Soroa, 7 kilometres north of the Havana-Pinar del Río Freeway is a village known for both its waterfall and orchid garden. As fans of orchids the latter attracted Rocío and me and we made a detour to Soroa between Viñales and Havana.
Getting to Soroa from Viñales without private transport took two colectivos and then a Jeep organised by a tout from the mechanic near the Candelaria/Soroa junction. The travel logistics and costs are listed below this post.
Soroa Waterfall (Salto del Arco Iris)
The Soroa Waterfall has two entrances. The Jeep dropped us off adjacent the lower, southern one where we paid the 3 CUC (US$3) entry fee.
Entry signs to waterfall Salto del Arco Iris; cascada is Spanish for waterfall; entry costs Cubans 10 CUP (US$0.40) and foreigners 3 CUC (US$3)
January is well outside the May to October wet season so the waterfall was a relative trickle. Despite this, the overhang and surrounding greenery still made a beautiful setting.
The scenery and views around Pitumarka in Ayapata District blew me away. Travelling from Macusani, Rocío and I accompanied guide Ulices and our Hilux 4WD driver for the first of two amazing day trips.
Seeing the glaciers, mountains, waterfalls, lakes, Andean geese, flamingos and other birds on the way to Taype was a great start. At Taype we turned off the main Ayapata unsealed road and drove past Lake Taype surrounded by mountains and potato fields.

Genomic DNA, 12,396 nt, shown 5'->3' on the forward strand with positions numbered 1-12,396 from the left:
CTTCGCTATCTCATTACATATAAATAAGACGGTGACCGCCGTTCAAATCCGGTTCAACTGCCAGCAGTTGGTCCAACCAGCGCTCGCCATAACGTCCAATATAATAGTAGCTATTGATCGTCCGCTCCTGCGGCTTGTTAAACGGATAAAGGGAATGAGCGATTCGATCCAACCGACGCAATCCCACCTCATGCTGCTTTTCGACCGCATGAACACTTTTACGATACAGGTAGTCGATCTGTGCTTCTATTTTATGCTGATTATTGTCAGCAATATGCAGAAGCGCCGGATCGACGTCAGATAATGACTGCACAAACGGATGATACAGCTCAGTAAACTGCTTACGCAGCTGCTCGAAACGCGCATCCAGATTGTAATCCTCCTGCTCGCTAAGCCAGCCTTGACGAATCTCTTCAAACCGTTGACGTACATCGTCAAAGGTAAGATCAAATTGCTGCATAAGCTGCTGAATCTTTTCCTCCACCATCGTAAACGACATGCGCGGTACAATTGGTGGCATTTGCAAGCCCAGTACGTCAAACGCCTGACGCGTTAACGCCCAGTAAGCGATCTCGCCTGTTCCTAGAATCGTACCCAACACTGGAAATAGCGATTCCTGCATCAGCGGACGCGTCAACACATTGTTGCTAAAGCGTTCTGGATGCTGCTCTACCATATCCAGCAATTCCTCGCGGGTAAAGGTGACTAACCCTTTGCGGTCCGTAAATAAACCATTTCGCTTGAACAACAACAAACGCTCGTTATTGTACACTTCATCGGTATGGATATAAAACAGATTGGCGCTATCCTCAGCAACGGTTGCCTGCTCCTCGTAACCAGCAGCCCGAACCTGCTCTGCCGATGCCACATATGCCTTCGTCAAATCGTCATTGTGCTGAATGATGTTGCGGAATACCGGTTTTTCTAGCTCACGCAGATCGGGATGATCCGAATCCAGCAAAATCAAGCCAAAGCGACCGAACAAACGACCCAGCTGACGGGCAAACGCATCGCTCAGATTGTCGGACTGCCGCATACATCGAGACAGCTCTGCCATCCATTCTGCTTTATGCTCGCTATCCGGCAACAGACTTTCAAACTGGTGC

Ollachea is stunningly set amongst the mountains, large waterfall and ancient terraces. These surroundings along with the natural hot spring make the mining services town worth visiting. At 2,785 high, Ollachea’s elevation and climate lie between tropical San Gaban 54 kilometres north and tundra Macusani 49 kilometres south. Like San Gaban and Macusani, Ollachea is capital of its own district in Carabaya Province, part of southern Peru’s Puno Region.
In October 2016 Rocío and I came to Ollachea to relax in its natural hot springs and enjoy more wonderful trout. While visiting, my camera flash mysteriously failed. We also toured ancient sites nearby worth their own blog post.
A central Ollachea street with surrounding mountains blanketed by cloudsContinue reading →
The journey from Ayapata to Puerto Maldonado was my most amazing and varied single day of travel ever. Seeing glaciers, tropical jungle and other magnificent landscapes all on the same day is hard to beat.
In late September 2016 Rocío and I wanted to get from Ayapata, Puno Region to Puerto Maldonado in Madre de Dios during daylight to view the scenery. There was no direct day transport, not even from Macusani. Using local advice, we reached our destination via the following steps:
Ayapata to Macusani Bus Terminal: van
Macusani Bus Terminal to Macusani Terminal Terrestre: mototaxi
Macusani Terminal Terrestre to Lechemayo: van
Lechemayo to Mazuko: mototaxi
Mazuko to Puerto Maldonado: shared car
Ayapata to Macusani Bus Terminal by Van
A mountain with sheer cliffs towers over this building between Ayapata and MacusaniContinue reading →
A stand up paddle board and paddles balancing on Paraty beach Praia do Pontal with stand up paddlers paddling on the water in the background